The development of sustainable cement is an attractive option. However, there are many hurdles in the development process due to the plethora of issues. One of the major problems is the cost. The kilns are expensive to replace. The economic aspect of any alternative must be considered otherwise no matter how innovative and attractive the solution is, it is not going to work. According to the International Energy Agency, the main advantage points can be the use of alternative fuel, energy efficiency in the production process of cement, and alternative materials options. The cement manufacturers are introducing clean energy in their manufacturing process to reduce carbon footprint and achieved approximately 15% reduction in this endeavor. The efforts by the manufacturers have been recognized by the U.S. Environmental Protection Agency’s (EPA) Energy Star program.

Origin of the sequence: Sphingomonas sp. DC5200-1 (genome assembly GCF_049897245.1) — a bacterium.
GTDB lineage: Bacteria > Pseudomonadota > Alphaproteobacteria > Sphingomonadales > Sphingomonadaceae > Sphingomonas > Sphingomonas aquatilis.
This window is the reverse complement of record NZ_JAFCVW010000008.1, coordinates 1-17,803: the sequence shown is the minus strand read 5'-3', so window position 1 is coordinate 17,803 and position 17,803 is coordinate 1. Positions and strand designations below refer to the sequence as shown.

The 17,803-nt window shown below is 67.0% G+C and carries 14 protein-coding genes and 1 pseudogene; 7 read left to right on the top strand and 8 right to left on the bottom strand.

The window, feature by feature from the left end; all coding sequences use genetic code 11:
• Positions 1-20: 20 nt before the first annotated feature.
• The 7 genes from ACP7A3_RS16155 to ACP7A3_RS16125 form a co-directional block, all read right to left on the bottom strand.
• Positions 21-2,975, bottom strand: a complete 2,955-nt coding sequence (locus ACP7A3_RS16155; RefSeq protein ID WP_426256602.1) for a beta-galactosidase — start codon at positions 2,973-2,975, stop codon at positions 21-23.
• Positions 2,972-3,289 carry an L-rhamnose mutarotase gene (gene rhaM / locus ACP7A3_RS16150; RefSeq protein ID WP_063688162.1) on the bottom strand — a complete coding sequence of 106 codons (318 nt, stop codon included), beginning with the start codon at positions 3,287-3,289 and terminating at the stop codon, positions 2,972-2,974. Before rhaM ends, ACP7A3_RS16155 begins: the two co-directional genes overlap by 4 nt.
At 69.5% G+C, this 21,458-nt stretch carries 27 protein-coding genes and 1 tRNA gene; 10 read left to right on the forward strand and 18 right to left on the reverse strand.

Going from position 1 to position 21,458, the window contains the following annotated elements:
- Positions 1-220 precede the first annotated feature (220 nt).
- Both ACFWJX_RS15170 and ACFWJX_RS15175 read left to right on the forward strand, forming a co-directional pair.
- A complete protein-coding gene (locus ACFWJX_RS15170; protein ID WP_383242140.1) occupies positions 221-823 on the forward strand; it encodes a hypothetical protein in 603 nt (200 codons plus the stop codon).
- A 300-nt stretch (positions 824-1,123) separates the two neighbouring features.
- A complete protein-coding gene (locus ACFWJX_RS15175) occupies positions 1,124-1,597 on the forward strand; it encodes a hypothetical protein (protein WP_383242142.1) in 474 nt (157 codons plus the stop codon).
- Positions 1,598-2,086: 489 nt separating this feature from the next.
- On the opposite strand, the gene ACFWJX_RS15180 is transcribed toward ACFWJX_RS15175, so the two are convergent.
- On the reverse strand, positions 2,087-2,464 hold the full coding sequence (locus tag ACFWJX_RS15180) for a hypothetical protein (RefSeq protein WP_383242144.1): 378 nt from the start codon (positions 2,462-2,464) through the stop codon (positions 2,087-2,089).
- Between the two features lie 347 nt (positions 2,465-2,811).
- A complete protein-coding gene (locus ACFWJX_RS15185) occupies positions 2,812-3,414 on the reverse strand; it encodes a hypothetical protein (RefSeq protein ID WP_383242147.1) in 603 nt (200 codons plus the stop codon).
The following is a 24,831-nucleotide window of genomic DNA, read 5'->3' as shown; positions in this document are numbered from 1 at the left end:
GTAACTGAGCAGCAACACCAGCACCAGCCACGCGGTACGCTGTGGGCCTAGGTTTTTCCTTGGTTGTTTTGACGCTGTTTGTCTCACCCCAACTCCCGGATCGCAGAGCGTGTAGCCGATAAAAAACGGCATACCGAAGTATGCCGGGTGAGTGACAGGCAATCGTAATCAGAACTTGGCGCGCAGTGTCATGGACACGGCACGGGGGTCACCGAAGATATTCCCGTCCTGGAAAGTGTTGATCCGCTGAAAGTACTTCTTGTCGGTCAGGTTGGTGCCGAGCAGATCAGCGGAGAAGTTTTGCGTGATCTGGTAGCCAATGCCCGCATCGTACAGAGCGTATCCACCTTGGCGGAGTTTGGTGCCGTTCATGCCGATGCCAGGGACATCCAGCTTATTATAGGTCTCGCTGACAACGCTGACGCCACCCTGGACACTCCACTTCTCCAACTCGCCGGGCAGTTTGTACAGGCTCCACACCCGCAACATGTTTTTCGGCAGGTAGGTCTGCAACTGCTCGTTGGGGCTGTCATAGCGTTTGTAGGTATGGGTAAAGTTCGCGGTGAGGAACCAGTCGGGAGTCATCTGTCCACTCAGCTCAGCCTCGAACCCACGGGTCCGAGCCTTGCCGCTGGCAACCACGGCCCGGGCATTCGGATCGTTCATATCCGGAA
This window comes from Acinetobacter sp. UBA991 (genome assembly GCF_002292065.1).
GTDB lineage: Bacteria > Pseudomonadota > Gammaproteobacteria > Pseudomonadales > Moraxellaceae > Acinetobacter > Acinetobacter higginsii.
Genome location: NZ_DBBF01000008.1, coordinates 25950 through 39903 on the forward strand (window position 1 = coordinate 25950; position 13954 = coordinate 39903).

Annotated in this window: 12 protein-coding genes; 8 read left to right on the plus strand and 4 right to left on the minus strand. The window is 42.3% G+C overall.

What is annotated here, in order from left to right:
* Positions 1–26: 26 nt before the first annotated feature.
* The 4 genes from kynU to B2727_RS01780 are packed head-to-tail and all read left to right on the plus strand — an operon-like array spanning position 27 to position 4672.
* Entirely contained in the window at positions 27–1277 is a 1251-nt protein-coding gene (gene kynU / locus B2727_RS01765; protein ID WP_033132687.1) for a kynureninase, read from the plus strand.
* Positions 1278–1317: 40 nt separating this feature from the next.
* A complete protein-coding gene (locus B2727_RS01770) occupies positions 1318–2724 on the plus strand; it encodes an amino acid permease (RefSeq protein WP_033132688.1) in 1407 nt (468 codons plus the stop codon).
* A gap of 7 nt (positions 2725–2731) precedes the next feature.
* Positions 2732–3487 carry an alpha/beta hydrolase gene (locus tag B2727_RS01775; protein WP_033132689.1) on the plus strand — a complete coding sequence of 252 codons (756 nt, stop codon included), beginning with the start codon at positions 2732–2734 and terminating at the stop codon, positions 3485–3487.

According to the Solidia company’s claim, they have changed the recipe for the cement and gained exceptional results that can reduce the carbon footprint of manufacture up to 40%. They haven’t shared their chemical composition of the cement they have made but it uses less water to make and cure the concrete. Furthermore, it sucks CO2 from the air during the curing process which further reduces its carbon footprint. The chemical composition of the mixture allows it to cure at a much lower temperature than the usual Portland Cement.

Cement Manufacturing Process Courtesy: International conference on Green Buildings and Sustainable Cities